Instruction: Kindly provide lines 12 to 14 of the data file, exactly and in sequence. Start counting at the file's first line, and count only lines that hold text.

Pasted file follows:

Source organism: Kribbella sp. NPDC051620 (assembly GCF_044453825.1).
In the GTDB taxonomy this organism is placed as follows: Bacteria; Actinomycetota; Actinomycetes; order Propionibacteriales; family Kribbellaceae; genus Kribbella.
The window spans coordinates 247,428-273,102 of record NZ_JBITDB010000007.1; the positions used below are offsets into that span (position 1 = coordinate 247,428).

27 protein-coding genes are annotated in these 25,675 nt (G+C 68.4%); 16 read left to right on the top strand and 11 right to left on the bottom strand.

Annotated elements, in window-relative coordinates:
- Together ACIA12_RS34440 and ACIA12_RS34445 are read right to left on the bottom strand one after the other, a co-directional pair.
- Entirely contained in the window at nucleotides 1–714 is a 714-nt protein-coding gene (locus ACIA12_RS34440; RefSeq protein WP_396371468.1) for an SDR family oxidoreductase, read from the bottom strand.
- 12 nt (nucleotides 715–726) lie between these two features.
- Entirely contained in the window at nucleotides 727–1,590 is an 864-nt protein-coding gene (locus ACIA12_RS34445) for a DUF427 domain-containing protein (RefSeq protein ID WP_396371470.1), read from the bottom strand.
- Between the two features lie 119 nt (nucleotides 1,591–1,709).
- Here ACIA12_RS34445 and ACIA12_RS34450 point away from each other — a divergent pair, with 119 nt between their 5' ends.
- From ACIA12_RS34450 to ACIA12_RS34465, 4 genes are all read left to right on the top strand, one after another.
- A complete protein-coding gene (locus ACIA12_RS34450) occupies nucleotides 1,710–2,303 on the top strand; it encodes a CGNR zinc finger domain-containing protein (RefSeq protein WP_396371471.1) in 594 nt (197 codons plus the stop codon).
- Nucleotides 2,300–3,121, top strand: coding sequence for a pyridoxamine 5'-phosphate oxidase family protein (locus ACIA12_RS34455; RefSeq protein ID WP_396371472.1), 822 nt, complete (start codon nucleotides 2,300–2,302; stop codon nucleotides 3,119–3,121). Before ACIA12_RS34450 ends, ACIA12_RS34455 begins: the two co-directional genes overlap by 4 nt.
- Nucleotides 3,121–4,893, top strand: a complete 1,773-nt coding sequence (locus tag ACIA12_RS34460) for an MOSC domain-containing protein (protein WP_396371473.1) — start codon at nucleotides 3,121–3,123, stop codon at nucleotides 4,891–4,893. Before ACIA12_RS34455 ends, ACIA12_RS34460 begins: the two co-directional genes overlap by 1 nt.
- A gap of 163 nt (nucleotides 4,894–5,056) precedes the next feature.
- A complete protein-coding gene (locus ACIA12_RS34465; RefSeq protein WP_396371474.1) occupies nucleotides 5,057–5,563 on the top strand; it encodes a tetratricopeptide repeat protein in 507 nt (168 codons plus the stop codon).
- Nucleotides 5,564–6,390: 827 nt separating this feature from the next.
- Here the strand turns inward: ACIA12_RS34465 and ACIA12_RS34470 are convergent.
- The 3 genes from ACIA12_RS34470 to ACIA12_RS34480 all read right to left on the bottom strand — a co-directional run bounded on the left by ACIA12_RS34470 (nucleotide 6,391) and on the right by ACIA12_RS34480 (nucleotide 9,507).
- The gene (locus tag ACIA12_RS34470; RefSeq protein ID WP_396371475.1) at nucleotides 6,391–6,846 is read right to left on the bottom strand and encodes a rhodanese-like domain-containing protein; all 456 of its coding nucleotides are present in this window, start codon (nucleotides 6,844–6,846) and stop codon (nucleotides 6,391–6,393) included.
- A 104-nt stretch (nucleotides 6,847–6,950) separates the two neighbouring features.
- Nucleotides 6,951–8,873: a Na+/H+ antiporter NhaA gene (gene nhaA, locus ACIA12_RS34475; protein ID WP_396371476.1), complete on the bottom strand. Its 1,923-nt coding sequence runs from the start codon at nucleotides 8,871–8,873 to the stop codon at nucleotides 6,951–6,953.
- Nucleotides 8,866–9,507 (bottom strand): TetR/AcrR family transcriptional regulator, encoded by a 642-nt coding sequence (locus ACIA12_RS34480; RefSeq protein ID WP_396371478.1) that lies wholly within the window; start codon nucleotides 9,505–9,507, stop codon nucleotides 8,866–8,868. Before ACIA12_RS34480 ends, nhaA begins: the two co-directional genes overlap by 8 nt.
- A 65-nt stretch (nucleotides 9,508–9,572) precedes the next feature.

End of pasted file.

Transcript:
- From ACIA12_RS34450 to ACIA12_RS34465, 4 genes are all read left to right on the top strand, one after another.
- A complete protein-coding gene (locus ACIA12_RS34450) occupies nucleotides 1,710–2,303 on the top strand; it encodes a CGNR zinc finger domain-containing protein (RefSeq protein WP_396371471.1) in 594 nt (197 codons plus the stop codon).
- Nucleotides 2,300–3,121, top strand: coding sequence for a pyridoxamine 5'-phosphate oxidase family protein (locus ACIA12_RS34455; RefSeq protein ID WP_396371472.1), 822 nt, complete (start codon nucleotides 2,300–2,302; stop codon nucleotides 3,119–3,121). Before ACIA12_RS34450 ends, ACIA12_RS34455 begins: the two co-directional genes overlap by 4 nt.